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Apple’s New Approach to Product Development

I’d like to offer up an observation, just an observation, about how I think Apple’s product roadmap and product development strategy has changed in the post-Steve Jobs Era.

Steve Jobs will go down as one of, if not the most, brilliant product creators in tech industry history. While not everything he created was a hit, he and his team, had the best track record of any product team in history. It is well known that Steve Jobs had a keen sense of blending technology with elegance, simplicity in user experience, and an overwhelming sense of understanding of how the average consumer could benefit most from technology.

Even in the post Jobs era, Apple still has these qualities at a cultural level. But the void Jobs left was the ultimate arbiter, influencer, and final decision maker of what got shipped in a product and what was left out. This is the element that has changed for Apple in the post Jobs era and one that has caused a subtle shift in how I think about Apple’s product roadmap.

To connect the dots for you in my thinking here I’d like to use the Apple Watch as an example of this new product development and roadmap strategy.

Apple Watch and Learn by Shipping

In the post-Steve Jobs era, I believe Apple has entered a learn by shipping strategy. Meaning creates a stable and usable Generation one product that delivers on a few use cases, then learn how the market reacts and adapts, and they continue to plan their roadmap with a much heavier emphasis on customer behavior and feedback than they ever have done before.

While the approach may not seem that different from how Apple launched products in the past given they listen to their customers, the difference is the markets influence over where products go instead of Steve Jobs’ direct influence as the primary arbiter.

What this learn by shipping strategy is what I think is leading to some of the early pushback and early criticism of Apple software both with apps, and platforms. Again looking at Apple Watch as the example, Apple released a solid piece of hardware and a focused set of use cases with the platform. However, in retrospect, I believe even Apple would say they would have done things different with where version 1.0 of the Apple Watch operating system, apps, etc. But hindsight is 20/20 in the learn by shipping philosophy wherein the Steve Jobs era the product may have launched as a version 1.0 closer to the 2.0 version we saw Apple release.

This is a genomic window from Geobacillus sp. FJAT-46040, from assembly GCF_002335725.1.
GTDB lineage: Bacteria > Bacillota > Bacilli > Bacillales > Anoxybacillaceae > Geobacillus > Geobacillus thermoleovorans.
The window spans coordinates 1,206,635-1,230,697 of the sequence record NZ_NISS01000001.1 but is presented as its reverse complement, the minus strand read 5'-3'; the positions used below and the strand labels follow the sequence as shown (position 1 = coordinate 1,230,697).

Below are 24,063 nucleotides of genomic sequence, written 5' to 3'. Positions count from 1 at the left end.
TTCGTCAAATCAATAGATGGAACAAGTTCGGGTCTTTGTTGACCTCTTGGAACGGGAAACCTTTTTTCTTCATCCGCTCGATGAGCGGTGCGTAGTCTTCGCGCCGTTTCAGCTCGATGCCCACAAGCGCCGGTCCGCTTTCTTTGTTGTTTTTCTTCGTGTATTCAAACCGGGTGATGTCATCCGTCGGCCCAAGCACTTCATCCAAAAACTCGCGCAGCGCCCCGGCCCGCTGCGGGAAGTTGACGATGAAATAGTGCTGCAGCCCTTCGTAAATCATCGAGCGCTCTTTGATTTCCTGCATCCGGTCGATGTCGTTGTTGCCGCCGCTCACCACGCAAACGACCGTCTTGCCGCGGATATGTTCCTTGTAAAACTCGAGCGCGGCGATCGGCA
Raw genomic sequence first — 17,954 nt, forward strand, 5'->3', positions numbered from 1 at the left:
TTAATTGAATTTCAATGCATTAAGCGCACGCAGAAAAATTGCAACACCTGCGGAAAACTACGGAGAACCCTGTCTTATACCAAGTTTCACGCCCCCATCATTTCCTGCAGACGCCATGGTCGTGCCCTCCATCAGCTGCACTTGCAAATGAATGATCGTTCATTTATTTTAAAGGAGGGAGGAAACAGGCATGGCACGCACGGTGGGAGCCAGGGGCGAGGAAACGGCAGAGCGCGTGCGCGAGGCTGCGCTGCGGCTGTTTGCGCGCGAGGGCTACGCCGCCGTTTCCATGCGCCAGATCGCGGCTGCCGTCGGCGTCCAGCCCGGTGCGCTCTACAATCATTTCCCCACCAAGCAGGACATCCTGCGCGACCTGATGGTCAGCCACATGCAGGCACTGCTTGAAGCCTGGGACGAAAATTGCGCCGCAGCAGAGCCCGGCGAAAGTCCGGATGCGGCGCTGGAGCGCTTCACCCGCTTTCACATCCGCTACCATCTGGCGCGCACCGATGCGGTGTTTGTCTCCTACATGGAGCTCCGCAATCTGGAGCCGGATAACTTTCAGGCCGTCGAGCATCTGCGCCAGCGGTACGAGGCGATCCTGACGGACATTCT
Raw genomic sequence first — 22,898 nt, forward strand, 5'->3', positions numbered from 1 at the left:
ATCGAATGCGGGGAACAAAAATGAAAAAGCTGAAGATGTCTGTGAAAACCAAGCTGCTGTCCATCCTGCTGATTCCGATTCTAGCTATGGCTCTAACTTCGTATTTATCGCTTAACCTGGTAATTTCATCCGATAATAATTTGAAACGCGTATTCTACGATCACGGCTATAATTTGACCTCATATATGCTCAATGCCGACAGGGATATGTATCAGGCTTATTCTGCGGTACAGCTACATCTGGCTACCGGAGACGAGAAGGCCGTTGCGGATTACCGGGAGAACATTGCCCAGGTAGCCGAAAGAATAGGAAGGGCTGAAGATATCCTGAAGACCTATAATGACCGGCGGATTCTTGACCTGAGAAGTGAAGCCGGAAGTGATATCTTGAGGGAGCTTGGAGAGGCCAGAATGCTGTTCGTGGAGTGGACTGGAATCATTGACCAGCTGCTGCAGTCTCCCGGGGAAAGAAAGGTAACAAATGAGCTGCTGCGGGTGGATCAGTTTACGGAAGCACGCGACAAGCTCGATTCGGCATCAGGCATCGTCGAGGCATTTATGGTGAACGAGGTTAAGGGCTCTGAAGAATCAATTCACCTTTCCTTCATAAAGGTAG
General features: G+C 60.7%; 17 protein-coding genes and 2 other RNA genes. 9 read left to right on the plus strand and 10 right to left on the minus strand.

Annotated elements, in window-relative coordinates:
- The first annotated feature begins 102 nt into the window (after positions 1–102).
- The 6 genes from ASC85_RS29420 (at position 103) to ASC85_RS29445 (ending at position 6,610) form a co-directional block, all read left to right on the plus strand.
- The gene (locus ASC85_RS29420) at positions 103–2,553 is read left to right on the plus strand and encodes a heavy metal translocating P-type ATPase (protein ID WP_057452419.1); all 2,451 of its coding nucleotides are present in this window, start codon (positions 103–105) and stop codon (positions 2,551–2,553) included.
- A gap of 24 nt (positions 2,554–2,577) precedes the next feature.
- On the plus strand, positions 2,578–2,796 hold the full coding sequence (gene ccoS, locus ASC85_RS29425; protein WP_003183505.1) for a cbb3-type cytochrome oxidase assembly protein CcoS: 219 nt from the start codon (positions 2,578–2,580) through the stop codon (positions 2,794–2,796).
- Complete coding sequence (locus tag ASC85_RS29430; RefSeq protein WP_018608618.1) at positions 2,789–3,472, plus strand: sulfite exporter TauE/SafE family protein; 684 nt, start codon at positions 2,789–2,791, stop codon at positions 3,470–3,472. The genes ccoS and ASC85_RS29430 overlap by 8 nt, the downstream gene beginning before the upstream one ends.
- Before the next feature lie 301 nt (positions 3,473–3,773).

Becoming Fast Learners
The biggest change this causes Apple is they need to remain nimble. The biggest threat to the learn by shipping strategy is if you do not make the needed adjustments quick enough you open the door to your competition to learn from your experience faster than you did and in a sense get to market faster with a solution that is more aligned with what the market wants.

Apple showed us they are fast learners with how quickly the focused the Apple Watch around health and fitness. They also promptly modified the software to be more streamlined and function more in a way that was representative of user behavior of the Apple Watch. In this case, it took only one generation of product for Apple to do what Steve Jobs and team usually got right the first time.

Contrast this with the long-running industry joke that Microsoft always took three times, or longer, or never, to get something right. Apple proved to me with Apple Watch they could launch a brand new product category and learn quickly from the market and deliver a solution promptly that was in line with the market needs.

Now, this observation may primarily apply to brand new categories of products or experiences. So, for example, the learn by shipping strategy may apply to Apple’s augmented reality glasses solution for example.

Of course, the flip side of this argument is just that some technology is so early that consumers themselves don’t know what they want with it, so you have to simply put something solid out there and learn as they do. In reality, Steve Jobs and team may have used this strategy from the beginning.

Whichever the case, there is nothing wrong with this strategy with the only caveat being that the company employing the learn by shipping strategy can stay nimble and learn quickly and adapt even quicker. This is usually very hard for large companies, but Apple has shown that even as they grow, they can still move fast.

Let’s hope this trend continues.

Published by

Ben Bajarin

Ben Bajarin is a Principal Analyst and the head of primary research at Creative Strategies, Inc - An industry analysis, market intelligence and research firm located in Silicon Valley. His primary focus is consumer technology and market trend research and he is responsible for studying over 30 countries. Full Bio

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